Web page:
Tweet, tweet, tweet your way to a great life

How social media affects conscious creation

I’m a social media guy: I live on Facebook, Twitter, websites, and email all day. My job as a communications professional requires that I spend some time each day staying current with headlines and breaking news. As well, I’m responsible for publishing status updates, links and photographs. The catch-22 of being online frequently is this: on one hand you’re always up to date on what’s happening. On the other, you’re always up to date on what’s happening.

Let’s look at that a little deeper. When you’re immersed in social media, you’re also completely immersed in what many would call “artificial reality.” Yes, you’re being presented with facts and figures from what’s happening beyond your computer but that reality isn’t necessarily your own reality. It’s the “official” reality that’s being presented to you—one in which you may not necessarily agree with or accept.

When you’re absorbed in artificial reality, it’s difficult to concentrate on what you want. Conscious creation is an active and adaptive process. It requires that you become aware of your own subjective feelings, thoughts and beliefs. Oftentimes, looking at the world through social media removes you further from your own feelings and causes you to get off track.

The Internet is a great tool for sharing information. You get to keep up with friends, family and organizations that are near and dear to you. But social media can also expose you to negative and sometimes downright toxic energy from others that can send you into a tailspin. The danger here is when you touch upon something that does fire up your emotions. Take a small example: You’re in a good mood and you sit down to read some Facebook updates. You see a news item about your favorite charity that has sparked some controversy. Since you’re a fan of the organization, you decide to read further. You investigate the story on several websites, you check Twitter posts about it – you start to search out information that is fueling your own curiosity. After some investigating of the controversy, you’re now enraged. You’ve picked a side and you’re ready to fight for it. You post a stats update about it. Maybe you Tweet about it. You start reading the ‘comments’ section on news stories about it. Because you’ve allowed yourself to, you have no officially moved your energy toward negativity, anger, frustration, and excitement, just to name a few.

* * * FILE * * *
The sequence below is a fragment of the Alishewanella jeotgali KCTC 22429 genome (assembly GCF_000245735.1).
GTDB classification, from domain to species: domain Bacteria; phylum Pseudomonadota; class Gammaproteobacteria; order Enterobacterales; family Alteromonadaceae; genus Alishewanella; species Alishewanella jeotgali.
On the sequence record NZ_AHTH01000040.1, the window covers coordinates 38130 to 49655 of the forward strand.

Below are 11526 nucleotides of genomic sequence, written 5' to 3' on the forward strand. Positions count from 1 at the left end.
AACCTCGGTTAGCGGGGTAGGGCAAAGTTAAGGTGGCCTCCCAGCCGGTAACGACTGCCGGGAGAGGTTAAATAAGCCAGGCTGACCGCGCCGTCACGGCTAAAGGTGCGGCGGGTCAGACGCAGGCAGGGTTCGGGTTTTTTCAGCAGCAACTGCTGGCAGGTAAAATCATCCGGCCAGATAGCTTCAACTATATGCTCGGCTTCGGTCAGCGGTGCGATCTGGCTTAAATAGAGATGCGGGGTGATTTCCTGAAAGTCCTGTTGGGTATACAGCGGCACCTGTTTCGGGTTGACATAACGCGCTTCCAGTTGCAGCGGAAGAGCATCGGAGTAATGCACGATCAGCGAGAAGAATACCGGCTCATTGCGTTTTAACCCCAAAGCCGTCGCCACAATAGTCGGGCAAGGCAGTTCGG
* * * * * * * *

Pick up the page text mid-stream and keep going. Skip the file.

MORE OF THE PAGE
So how do you approach social media in an age when being online is a requirement for most people? Here are a few suggestions:

  1. Limit the amount of time you spend online. Like television, social media and the web can easily eat up most of your free time. By consciously setting a time limit, you can limit the amount of exposure to information, both good and bad.
  2. Be conscious of what you’re reading and examine it with a critical eye. Remember that conscious creation is all about beliefs: discovering your beliefs, examining them and throwing away the ones that aren’t working for you. As you read stories, updates and tweets, be watchful for beliefs that don’t fit in with the life you want to lead. Many of the things you’ll read are reflections of the official line of consciousness and are beliefs about reality. The better you get at discerning those limiting beliefs, the easier it will be to ignore negative information.
  3. Take time to seek out good and positive information from many sources. Find authors and writers who motivate you. Choose articles that fuel your soul. Follow an uplifting Twitter account (personally I’d recommend “Honor Your Spirit”). Many authors have Facebook accounts where you can see daily inspirational thoughts.
  4. Post status updates for yourself that fit in with what you want to consciously create. Share good news with others. Exclaim when you’re in a good mood. Congratulate yourself for a job well done. Avoid negative, hurtful comments about yourself or others. Remember that giving your attention to anything (both positive and negative) gives energy to that subject. Make sure you’re giving energy to the “good stuff” you want to grow.
  5. Finally, take a few moments every half-hour or so and return to the present moment. Focus on your breath for a minute. Feel the air in the room. Listen to the sounds you hear. Look up from your computer and see what sights are around the room. Do a mental check of all of your muscles and purposely relax them one by one. Then, once you’ve checked in with the here and now, you can return to the computer more focused and refreshed.




1 Comment (+add yours?)

  1. Pedro
    Feb 20, 2012 @ 21:04:08

    Great suggestions! It’s so easy to get hypnotized by the social media and spent hours watching/hearing/reading negative stuff, for the most part. Thank you for the suggestions Chris!


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